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Advancing ASEAN’s Future: The Imperative of ASEAN Long-Term Renewable Energy Target

I Dewa Made Raditya Margenta, Rinda Rufaidah, Aldilla Rakhiemah, and Beni Suryadi
21 December 2023

Becoming an epicentre of growth, the Association of Southeast Asian Nations (ASEAN) strengthened its mission to be the global economy powerhouse. In doing so, ASEAN should promote robust low-carbon economic development by intertwining economy, energy, and sustainable agenda. ASEAN’s long-term renewable energy target is critical in bridging this effort and bringing the goal one step closer.

ASEAN’s Energy Transition Commitment and the Ongoing Journey

At this pivotal juncture, the ASEAN stands united in its mission to lead the transition towards cleaner energy resources while addressing climate-related concerns. Moreover, two-thirds of ASEAN energy demand can be secured by optimising renewables. Demonstrating their commitment, each ASEAN Member State (AMS) has unveiled its Nationally Determined Contributions (NDCs), shining a spotlight on the critical need to curtail emissions within the energy sector. The shared aspiration of these nations is to attain carbon neutrality or net-zero emissions (NZE) by either 2050 or 2060. Despite making commendable headway, certain challenges continue to persist.

Among these challenges, some countries’ renewable energy targets miss the mark of their benchmarks, revealing an array of barriers such as technology readiness, project economics, funding sources, and policy support. In consequence, the regional renewable energy status fell shorter than the initial projections.

The ASEAN Centre for Energy (ACE) calculates that the 2021 actual renewable energy share in ASEAN reaches 14.4%, or 0.2% and 3.4% lower than the Baseline Scenario and ASEAN Progressive Scenario (APS) based on the 7th ASEAN Energy Outlook projection at the same period. Although, this situation concerns the regional effort to achieve the 2025 target of 23% renewable energy share in ASEAN’s primary energy supply, there are promising aspects to consider.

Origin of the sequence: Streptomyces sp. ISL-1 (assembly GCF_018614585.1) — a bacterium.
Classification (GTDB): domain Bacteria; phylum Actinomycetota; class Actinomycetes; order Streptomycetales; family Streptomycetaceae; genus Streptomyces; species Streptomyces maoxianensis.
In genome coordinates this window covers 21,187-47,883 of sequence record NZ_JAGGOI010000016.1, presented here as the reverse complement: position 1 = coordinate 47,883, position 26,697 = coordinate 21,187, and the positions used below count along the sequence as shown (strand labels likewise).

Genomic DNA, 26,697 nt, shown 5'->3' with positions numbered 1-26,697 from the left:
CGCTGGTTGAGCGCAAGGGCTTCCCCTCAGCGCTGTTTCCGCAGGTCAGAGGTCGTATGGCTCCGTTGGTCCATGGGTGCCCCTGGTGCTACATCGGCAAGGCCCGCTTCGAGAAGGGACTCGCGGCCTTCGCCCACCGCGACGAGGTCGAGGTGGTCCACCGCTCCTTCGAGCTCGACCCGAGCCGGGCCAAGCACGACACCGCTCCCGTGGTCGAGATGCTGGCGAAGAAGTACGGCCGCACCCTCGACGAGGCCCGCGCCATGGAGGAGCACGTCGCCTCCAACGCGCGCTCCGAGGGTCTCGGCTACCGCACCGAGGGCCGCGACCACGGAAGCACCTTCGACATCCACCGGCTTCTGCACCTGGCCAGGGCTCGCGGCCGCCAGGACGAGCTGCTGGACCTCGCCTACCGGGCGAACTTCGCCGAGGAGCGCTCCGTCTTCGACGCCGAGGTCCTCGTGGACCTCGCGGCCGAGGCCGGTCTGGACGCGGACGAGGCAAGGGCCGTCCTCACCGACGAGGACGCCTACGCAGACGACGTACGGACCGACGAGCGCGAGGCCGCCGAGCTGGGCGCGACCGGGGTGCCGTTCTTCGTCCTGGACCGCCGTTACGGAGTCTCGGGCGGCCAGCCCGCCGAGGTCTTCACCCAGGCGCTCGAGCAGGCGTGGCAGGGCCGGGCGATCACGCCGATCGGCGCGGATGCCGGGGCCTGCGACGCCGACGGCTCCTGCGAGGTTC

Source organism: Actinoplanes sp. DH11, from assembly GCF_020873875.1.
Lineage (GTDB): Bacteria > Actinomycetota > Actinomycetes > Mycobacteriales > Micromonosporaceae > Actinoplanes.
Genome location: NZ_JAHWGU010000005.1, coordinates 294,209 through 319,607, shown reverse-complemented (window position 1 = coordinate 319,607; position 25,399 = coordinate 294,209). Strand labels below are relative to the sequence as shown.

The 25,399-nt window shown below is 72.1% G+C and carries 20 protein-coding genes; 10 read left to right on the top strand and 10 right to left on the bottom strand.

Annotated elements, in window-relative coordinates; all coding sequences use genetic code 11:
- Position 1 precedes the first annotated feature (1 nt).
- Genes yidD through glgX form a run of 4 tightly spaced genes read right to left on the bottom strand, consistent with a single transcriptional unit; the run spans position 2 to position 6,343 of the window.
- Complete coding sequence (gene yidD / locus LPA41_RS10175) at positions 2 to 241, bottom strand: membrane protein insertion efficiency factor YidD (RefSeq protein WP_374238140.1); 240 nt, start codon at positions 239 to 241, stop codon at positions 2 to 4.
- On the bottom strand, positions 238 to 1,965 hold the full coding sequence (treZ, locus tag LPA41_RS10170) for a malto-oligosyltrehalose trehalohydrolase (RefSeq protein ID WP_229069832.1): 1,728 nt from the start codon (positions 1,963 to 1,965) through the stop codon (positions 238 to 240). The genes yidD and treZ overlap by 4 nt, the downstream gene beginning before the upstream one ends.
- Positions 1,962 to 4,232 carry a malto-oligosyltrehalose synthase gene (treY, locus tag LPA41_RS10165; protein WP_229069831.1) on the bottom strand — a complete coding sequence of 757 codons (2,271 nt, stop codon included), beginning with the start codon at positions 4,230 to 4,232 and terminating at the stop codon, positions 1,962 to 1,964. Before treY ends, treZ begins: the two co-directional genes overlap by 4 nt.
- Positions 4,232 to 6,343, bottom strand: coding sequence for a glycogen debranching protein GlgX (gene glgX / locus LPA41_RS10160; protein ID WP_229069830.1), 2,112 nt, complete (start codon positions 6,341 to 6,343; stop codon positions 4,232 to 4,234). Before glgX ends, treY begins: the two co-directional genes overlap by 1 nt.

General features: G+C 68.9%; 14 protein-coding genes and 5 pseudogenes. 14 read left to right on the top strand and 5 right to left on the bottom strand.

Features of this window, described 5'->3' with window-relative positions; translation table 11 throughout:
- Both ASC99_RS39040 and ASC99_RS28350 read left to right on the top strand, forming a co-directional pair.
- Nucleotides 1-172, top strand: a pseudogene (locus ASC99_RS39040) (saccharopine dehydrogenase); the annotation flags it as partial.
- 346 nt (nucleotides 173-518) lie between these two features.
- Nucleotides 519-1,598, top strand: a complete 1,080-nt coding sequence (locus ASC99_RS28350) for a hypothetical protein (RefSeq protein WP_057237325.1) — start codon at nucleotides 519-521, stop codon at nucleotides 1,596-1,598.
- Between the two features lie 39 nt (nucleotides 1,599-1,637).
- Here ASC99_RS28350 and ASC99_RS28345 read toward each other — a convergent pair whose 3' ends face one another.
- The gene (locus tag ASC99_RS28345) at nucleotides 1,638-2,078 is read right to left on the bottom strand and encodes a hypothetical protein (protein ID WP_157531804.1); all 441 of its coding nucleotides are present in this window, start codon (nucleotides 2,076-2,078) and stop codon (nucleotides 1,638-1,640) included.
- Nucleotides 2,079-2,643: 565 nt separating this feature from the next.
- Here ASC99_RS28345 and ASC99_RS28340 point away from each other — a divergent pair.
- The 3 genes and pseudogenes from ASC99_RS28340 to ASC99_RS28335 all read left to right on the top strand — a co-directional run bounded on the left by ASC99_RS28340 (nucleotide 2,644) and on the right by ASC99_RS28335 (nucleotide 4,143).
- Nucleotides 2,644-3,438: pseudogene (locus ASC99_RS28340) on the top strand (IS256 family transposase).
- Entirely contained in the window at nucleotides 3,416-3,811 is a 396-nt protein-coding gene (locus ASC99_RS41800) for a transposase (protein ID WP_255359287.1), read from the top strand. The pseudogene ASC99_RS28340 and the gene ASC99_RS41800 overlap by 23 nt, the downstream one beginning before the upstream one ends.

On a more positive note, the renewable energy utilisation in installed power capacity depicts promising progress and potentially exceeds 35% of the regional target by 2025. This growth will be more significant through stronger grid reliability and improved regional interconnectivity.

Furthermore, the ongoing reliance on fossil fuels underscores the urgency for a comprehensive transition to cleaner energy sources. The implementation of fuel subsidies has allowed the public to access fossil fuel products at an affordable price easily. Though, by 2025 and 2039, ASEAN is projected to be the net importer of natural gas and coal unless significant discoveries are made. Therefore, more renewable energy penetration is crucial to ensure energy security, economic growth, and sustainable development.

These hurdles necessitate a comprehensive and multistage approach, prompting ASEAN to contemplate establishing specific and ambitious long-term targets for renewable energy utilisation, especially beyond 2025 and focusing on the demand side.

It is noteworthy that despite setting net-zero emissions targets by 2060 or earlier, ASEAN has not established renewable energy goals extending past 2025 because its attention is undeniably directed toward its ongoing journey. Nevertheless, ASEAN welcomes efforts to implement long-term strategies and accelerate actions until 2050 to boost renewable energy optimisation in the region.